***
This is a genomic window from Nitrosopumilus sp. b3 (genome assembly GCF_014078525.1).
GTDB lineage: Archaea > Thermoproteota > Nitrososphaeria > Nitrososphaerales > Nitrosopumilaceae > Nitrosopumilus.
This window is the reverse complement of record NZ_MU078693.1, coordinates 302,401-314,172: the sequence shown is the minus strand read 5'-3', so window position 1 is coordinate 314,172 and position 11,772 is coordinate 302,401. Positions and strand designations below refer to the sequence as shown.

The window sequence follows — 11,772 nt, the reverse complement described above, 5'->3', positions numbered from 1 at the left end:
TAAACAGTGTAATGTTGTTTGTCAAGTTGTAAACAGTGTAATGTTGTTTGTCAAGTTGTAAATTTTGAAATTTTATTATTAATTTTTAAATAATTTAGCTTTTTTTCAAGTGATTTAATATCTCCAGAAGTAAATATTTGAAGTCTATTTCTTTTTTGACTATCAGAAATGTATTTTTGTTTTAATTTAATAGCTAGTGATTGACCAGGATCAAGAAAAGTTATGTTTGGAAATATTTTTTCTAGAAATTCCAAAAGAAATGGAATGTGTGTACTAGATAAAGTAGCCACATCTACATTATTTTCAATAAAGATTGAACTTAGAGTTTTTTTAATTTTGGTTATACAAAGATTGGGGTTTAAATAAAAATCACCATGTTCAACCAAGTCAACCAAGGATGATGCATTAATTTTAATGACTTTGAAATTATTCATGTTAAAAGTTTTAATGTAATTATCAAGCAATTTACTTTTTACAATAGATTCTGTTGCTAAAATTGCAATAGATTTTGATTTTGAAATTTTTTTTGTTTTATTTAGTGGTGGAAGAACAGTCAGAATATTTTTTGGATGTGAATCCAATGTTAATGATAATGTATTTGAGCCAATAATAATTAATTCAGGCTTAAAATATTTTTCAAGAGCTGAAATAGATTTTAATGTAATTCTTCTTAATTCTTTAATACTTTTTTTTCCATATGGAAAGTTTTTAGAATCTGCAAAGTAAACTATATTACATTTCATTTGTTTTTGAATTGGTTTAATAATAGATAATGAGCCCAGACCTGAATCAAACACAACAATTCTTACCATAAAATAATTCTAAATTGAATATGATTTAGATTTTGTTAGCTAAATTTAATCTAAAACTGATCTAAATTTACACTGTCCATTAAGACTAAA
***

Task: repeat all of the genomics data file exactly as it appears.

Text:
This is a genomic window from Nitrosopumilus sp. b3 (genome assembly GCF_014078525.1).
GTDB lineage: Archaea > Thermoproteota > Nitrososphaeria > Nitrososphaerales > Nitrosopumilaceae > Nitrosopumilus.
This window is the reverse complement of record NZ_MU078693.1, coordinates 302,401-314,172: the sequence shown is the minus strand read 5'-3', so window position 1 is coordinate 314,172 and position 11,772 is coordinate 302,401. Positions and strand designations below refer to the sequence as shown.

The window sequence follows — 11,772 nt, the reverse complement described above, 5'->3', positions numbered from 1 at the left end:
TAAACAGTGTAATGTTGTTTGTCAAGTTGTAAACAGTGTAATGTTGTTTGTCAAGTTGTAAATTTTGAAATTTTATTATTAATTTTTAAATAATTTAGCTTTTTTTCAAGTGATTTAATATCTCCAGAAGTAAATATTTGAAGTCTATTTCTTTTTTGACTATCAGAAATGTATTTTTGTTTTAATTTAATAGCTAGTGATTGACCAGGATCAAGAAAAGTTATGTTTGGAAATATTTTTTCTAGAAATTCCAAAAGAAATGGAATGTGTGTACTAGATAAAGTAGCCACATCTACATTATTTTCAATAAAGATTGAACTTAGAGTTTTTTTAATTTTGGTTATACAAAGATTGGGGTTTAAATAAAAATCACCATGTTCAACCAAGTCAACCAAGGATGATGCATTAATTTTAATGACTTTGAAATTATTCATGTTAAAAGTTTTAATGTAATTATCAAGCAATTTACTTTTTACAATAGATTCTGTTGCTAAAATTGCAATAGATTTTGATTTTGAAATTTTTTTTGTTTTATTTAGTGGTGGAAGAACAGTCAGAATATTTTTTGGATGTGAATCCAATGTTAATGATAATGTATTTGAGCCAATAATAATTAATTCAGGCTTAAAATATTTTTCAAGAGCTGAAATAGATTTTAATGTAATTCTTCTTAATTCTTTAATACTTTTTTTTCCATATGGAAAGTTTTTAGAATCTGCAAAGTAAACTATATTACATTTCATTTGTTTTTGAATTGGTTTAATAATAGATAATGAGCCCAGACCTGAATCAAACACAACAATTCTTACCATAAAATAATTCTAAATTGAATATGATTTAGATTTTGTTAGCTAAATTTAATCTAAAACTGATCTAAATTTACACTGTCCATTAAGACTAAA